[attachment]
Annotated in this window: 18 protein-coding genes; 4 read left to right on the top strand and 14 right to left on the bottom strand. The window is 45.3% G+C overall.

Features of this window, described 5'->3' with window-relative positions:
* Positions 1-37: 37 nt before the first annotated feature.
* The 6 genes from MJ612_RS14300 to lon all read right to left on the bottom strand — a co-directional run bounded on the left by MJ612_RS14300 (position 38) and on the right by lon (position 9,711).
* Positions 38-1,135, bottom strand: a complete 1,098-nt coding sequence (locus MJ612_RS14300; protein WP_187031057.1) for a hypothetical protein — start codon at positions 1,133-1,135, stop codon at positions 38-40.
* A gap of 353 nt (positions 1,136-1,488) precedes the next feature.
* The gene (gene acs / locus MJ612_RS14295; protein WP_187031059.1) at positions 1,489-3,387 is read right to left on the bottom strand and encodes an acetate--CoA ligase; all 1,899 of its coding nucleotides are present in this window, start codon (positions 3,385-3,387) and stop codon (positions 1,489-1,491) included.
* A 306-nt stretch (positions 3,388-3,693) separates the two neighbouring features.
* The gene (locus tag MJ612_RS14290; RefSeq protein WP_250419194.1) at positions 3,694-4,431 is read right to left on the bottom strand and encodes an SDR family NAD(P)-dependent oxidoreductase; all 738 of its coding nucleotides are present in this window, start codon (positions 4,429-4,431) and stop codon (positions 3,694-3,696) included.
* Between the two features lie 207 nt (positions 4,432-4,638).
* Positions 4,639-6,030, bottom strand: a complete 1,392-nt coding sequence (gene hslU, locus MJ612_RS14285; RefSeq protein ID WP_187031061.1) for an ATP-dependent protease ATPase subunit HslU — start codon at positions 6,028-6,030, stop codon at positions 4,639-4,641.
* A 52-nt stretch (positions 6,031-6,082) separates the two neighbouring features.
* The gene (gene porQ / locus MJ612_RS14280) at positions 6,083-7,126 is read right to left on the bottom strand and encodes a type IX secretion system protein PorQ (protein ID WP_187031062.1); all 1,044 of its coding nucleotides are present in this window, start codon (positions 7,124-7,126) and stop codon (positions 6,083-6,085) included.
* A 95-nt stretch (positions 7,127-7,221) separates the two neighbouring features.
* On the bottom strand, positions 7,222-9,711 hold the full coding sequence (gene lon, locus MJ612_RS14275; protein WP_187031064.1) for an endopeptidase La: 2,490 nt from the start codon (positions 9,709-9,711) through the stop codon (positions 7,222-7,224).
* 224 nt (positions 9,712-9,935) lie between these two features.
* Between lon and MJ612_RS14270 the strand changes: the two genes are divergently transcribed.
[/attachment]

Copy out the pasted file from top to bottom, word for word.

Annotated in this window: 18 protein-coding genes; 4 read left to right on the top strand and 14 right to left on the bottom strand. The window is 45.3% G+C overall.

Features of this window, described 5'->3' with window-relative positions:
* Positions 1-37: 37 nt before the first annotated feature.
* The 6 genes from MJ612_RS14300 to lon all read right to left on the bottom strand — a co-directional run bounded on the left by MJ612_RS14300 (position 38) and on the right by lon (position 9,711).
* Positions 38-1,135, bottom strand: a complete 1,098-nt coding sequence (locus MJ612_RS14300; protein WP_187031057.1) for a hypothetical protein — start codon at positions 1,133-1,135, stop codon at positions 38-40.
* A gap of 353 nt (positions 1,136-1,488) precedes the next feature.
* The gene (gene acs / locus MJ612_RS14295; protein WP_187031059.1) at positions 1,489-3,387 is read right to left on the bottom strand and encodes an acetate--CoA ligase; all 1,899 of its coding nucleotides are present in this window, start codon (positions 3,385-3,387) and stop codon (positions 1,489-1,491) included.
* A 306-nt stretch (positions 3,388-3,693) separates the two neighbouring features.
* The gene (locus tag MJ612_RS14290; RefSeq protein WP_250419194.1) at positions 3,694-4,431 is read right to left on the bottom strand and encodes an SDR family NAD(P)-dependent oxidoreductase; all 738 of its coding nucleotides are present in this window, start codon (positions 4,429-4,431) and stop codon (positions 3,694-3,696) included.
* Between the two features lie 207 nt (positions 4,432-4,638).
* Positions 4,639-6,030, bottom strand: a complete 1,392-nt coding sequence (gene hslU, locus MJ612_RS14285; RefSeq protein ID WP_187031061.1) for an ATP-dependent protease ATPase subunit HslU — start codon at positions 6,028-6,030, stop codon at positions 4,639-4,641.
* A 52-nt stretch (positions 6,031-6,082) separates the two neighbouring features.
* The gene (gene porQ / locus MJ612_RS14280) at positions 6,083-7,126 is read right to left on the bottom strand and encodes a type IX secretion system protein PorQ (protein ID WP_187031062.1); all 1,044 of its coding nucleotides are present in this window, start codon (positions 7,124-7,126) and stop codon (positions 6,083-6,085) included.
* A 95-nt stretch (positions 7,127-7,221) separates the two neighbouring features.
* On the bottom strand, positions 7,222-9,711 hold the full coding sequence (gene lon, locus MJ612_RS14275; protein WP_187031064.1) for an endopeptidase La: 2,490 nt from the start codon (positions 9,709-9,711) through the stop codon (positions 7,222-7,224).
* 224 nt (positions 9,712-9,935) lie between these two features.
* Between lon and MJ612_RS14270 the strand changes: the two genes are divergently transcribed.